If you have a sizeable estate, you may want to consider giving some of your assets now to the people or organizations who will receive them after you die.
Why? First, it can be very satisfying to see the results of your gifts - something you can't do if you hold onto everything until you die. Second, gifting is an excellent way to reduce estate taxes because you are reducing the size of your taxable estate. (Just make sure you don't give away any assets you may need later.) And third, well, we'll wait and explain the third reason at the end.
One of the easiest ways to do this is through annual tax-free gifts. Each year, you can give up to $13,000 to as many people as you wish. If you are married, you and your spouse together can give $26,000 per recipient per year. (This amount is tied to inflation and may increase every few years.)
So if, for example, you have two children and five grandchildren, you could give each of them $13,000 and reduce your estate by $91,000 each year - $182,000 if your spouse joins you.
You can also give an unlimited amount for tuition and medical expenses if you make the gifts directly to the educational organization or health care provider. Charitable gifts are also unlimited.
Gifts do not have to be in cash. In fact, appreciating assets are usually the best to give, because any future appreciation will also then be out of your estate. For example, if you want to give your son some land worth $52,000, you can give him a $13,000 "interest" in the property each year for four years.
As long as the gift is within these limits, you don't have to report it to Uncle Sam. Just the same, it's a good idea to get appraisals (especially for real estate) and document these gifts in case the IRS later tries to challenge the values. It's also a good idea to do this under the watchful eye of your attorney or tax advisor.
What if you want to give someone more than $13,000? You can, it just starts using up your $1 million federal gift tax exemption. If your gift exceeds the annual tax-free limit, you'll need to let Uncle Sam know by filing an informational gift tax return (Form 709) for the year in which the gift is made. After you have used up your exemption, you'll have to pay a gift tax on any gifts over $13,000 (or whatever the annual tax-free amount is at that time). The gift tax rate is equal to the highest estate tax rate in effect at the time the gift is made; in 2009, it is 45%.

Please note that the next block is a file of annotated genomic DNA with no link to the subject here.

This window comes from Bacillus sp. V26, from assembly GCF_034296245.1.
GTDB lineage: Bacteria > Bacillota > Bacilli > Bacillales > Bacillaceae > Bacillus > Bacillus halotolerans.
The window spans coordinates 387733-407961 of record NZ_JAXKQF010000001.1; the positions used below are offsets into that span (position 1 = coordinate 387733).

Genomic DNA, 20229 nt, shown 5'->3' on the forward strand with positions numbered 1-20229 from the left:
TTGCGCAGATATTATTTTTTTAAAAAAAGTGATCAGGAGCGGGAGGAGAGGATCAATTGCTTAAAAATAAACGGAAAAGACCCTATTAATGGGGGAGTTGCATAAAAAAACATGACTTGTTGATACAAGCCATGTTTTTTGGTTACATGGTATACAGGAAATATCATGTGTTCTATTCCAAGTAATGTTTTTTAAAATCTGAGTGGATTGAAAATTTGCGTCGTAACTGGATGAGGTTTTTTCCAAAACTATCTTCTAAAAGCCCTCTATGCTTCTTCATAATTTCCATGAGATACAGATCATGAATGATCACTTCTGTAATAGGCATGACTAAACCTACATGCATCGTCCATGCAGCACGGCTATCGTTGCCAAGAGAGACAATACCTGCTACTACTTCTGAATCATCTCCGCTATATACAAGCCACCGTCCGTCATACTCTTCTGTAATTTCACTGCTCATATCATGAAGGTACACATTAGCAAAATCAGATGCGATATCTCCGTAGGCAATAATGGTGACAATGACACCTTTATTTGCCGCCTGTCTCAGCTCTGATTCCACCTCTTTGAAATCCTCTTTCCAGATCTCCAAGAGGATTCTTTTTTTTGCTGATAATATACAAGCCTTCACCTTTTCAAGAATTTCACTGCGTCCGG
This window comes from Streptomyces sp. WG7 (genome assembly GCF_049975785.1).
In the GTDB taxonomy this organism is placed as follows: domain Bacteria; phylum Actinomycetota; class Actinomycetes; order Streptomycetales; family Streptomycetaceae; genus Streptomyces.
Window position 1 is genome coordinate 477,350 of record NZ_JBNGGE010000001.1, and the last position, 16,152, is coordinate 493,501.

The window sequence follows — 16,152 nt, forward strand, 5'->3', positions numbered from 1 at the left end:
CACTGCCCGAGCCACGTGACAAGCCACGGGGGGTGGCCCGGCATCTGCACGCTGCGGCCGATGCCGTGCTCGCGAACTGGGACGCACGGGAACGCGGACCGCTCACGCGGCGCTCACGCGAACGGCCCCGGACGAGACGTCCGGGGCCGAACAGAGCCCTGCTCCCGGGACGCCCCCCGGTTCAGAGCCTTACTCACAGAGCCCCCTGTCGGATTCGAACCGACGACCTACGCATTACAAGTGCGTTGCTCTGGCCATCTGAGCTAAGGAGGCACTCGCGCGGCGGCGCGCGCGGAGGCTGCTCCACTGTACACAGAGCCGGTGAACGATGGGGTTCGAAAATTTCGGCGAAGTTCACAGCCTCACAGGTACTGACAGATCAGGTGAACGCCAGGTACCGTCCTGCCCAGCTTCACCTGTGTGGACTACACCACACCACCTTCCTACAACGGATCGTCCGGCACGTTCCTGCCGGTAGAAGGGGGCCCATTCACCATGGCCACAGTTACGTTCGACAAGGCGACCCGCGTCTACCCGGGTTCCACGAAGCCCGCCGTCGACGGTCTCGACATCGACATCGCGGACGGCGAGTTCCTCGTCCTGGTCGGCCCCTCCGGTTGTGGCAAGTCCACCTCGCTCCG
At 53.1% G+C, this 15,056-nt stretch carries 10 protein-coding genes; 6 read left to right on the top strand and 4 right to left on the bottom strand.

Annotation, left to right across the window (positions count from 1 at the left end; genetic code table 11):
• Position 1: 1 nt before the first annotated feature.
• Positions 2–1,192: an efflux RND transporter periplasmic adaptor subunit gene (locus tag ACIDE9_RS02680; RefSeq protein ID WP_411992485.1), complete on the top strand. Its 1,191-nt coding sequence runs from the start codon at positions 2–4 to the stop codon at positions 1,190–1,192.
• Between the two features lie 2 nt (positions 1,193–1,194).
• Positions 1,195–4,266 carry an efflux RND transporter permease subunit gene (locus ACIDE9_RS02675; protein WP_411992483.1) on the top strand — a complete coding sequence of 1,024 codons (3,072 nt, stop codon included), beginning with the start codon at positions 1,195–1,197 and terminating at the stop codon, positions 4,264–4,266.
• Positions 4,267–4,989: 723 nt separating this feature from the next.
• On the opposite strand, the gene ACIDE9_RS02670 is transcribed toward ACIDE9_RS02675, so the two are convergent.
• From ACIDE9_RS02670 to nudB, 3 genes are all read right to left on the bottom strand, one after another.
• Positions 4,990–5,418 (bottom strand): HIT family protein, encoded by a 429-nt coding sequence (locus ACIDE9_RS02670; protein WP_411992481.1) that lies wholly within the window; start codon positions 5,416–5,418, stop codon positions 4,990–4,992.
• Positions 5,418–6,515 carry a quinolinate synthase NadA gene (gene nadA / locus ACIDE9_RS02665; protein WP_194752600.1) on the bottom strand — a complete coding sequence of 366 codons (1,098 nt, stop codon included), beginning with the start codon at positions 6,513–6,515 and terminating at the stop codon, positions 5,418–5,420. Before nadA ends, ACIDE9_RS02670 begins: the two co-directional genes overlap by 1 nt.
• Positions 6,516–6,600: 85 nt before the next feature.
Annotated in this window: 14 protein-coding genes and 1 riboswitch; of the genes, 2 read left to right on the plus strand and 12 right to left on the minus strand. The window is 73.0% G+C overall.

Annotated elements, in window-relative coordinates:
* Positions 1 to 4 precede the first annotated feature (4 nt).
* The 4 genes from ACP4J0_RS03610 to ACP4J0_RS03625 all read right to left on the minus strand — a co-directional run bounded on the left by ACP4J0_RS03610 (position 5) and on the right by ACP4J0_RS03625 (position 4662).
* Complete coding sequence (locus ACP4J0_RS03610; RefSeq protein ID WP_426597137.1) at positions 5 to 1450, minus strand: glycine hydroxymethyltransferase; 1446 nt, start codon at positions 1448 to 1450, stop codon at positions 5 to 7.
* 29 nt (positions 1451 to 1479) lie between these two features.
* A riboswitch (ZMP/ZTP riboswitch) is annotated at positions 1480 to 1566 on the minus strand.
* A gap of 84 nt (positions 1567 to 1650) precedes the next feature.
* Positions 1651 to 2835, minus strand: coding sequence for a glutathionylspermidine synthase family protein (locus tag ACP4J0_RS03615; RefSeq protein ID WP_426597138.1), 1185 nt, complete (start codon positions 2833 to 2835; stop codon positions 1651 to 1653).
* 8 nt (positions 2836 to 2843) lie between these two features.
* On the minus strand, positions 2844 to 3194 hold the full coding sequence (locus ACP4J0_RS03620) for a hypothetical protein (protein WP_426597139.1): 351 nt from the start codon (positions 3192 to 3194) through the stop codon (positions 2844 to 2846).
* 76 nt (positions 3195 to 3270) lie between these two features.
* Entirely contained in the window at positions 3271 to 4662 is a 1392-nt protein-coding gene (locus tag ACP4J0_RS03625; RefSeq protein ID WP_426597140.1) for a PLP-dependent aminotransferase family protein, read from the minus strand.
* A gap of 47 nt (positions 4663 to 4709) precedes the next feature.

Which brings us back to reason number three. Even though the gift and estate tax rates are the same, it costs you less to make the gift and pay the tax while you are living than it does to wait until after you die and have your estate pay the estate tax. That's because the amount you pay in gift tax is no longer in your taxable estate.
NOTE: You are probably aware that currently in 2010 there is no federal estate tax. However the gift tax is still in effect. Congress may reinstate the estate tax at any time, but if Congress does nothing in 2010, the federal estate tax will automatically return in 2011, with a $1 million exemption and a 55% tax rate. We don't know when Congress will act and what it will do, but since it looks like this both the estate tax and the gift tax are still in our future, it is important to understand how you can reduce or eliminate these taxes and preserve more of your assets for your family. Also, some states now have their own death or inheritance tax, so while your estate may not have to pay a federal estate tax, it could have to pay a state tax.